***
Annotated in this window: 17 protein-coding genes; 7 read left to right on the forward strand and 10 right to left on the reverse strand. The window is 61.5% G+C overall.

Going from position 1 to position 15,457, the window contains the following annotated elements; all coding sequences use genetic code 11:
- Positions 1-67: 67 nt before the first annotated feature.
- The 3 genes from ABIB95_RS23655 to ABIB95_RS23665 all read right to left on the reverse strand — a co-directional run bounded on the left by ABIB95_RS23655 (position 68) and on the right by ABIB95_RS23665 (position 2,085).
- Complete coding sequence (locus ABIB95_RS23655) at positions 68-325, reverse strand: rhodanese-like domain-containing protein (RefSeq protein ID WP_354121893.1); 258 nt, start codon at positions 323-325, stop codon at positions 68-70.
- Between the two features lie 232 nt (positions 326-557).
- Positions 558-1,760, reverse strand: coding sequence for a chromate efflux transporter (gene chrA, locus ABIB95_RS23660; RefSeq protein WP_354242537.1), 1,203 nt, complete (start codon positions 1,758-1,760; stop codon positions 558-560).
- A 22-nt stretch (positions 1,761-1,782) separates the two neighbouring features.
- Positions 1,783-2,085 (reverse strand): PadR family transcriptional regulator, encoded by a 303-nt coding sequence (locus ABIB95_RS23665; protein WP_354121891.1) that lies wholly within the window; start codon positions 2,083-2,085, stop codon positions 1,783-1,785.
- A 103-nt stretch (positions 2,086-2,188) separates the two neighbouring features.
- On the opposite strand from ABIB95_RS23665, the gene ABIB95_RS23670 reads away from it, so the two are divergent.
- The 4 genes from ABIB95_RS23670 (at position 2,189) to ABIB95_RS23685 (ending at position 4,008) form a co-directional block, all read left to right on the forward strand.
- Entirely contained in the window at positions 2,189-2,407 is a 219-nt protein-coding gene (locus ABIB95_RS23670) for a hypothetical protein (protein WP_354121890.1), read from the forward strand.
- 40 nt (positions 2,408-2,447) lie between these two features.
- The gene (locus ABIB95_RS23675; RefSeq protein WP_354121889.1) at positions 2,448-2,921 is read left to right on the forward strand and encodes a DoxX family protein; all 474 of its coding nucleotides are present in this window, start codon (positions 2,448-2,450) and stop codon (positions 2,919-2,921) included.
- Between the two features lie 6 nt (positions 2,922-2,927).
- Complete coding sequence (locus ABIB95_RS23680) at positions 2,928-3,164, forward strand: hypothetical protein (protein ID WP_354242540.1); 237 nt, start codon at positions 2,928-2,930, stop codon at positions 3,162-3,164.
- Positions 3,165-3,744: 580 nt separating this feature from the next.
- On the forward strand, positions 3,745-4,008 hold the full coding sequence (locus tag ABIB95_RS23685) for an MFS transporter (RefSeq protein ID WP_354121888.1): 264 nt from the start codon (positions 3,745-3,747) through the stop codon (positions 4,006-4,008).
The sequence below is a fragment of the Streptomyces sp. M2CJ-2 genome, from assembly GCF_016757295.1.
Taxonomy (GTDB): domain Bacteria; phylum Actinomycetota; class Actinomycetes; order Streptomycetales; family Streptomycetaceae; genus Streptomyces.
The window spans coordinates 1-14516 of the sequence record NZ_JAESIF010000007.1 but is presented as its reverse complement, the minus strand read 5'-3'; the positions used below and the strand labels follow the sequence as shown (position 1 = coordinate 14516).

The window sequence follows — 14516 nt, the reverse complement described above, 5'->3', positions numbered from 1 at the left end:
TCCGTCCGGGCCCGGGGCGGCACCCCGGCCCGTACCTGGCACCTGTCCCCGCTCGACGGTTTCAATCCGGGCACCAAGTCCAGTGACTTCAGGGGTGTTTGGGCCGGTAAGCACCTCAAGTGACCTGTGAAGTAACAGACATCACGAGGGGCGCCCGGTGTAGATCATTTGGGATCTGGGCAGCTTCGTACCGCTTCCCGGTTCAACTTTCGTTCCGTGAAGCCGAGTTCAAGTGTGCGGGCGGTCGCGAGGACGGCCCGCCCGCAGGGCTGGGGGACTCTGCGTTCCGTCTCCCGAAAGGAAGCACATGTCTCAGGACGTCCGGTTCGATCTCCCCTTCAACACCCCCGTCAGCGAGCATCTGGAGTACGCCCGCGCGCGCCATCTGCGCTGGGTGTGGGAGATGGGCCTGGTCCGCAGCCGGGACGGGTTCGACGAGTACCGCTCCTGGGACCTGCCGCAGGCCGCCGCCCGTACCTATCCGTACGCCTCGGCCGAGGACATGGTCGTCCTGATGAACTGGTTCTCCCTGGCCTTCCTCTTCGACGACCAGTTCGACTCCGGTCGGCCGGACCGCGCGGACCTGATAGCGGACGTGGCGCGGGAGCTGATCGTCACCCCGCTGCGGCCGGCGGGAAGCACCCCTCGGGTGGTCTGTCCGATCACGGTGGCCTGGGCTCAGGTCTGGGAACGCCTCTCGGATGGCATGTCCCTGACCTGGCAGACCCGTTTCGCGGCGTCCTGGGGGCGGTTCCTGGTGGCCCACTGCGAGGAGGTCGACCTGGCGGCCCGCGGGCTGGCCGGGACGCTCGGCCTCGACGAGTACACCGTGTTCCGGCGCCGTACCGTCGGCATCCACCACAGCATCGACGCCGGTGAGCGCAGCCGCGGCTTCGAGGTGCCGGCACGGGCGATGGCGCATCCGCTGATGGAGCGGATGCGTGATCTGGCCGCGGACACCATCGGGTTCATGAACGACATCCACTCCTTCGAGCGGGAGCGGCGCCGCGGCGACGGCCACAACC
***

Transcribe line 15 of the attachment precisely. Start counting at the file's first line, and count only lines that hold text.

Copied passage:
- The gene (locus ABIB95_RS23675; RefSeq protein WP_354121889.1) at positions 2,448-2,921 is read left to right on the forward strand and encodes a DoxX family protein; all 474 of its coding nucleotides are present in this window, start codon (positions 2,448-2,450) and stop codon (positions 2,919-2,921) included.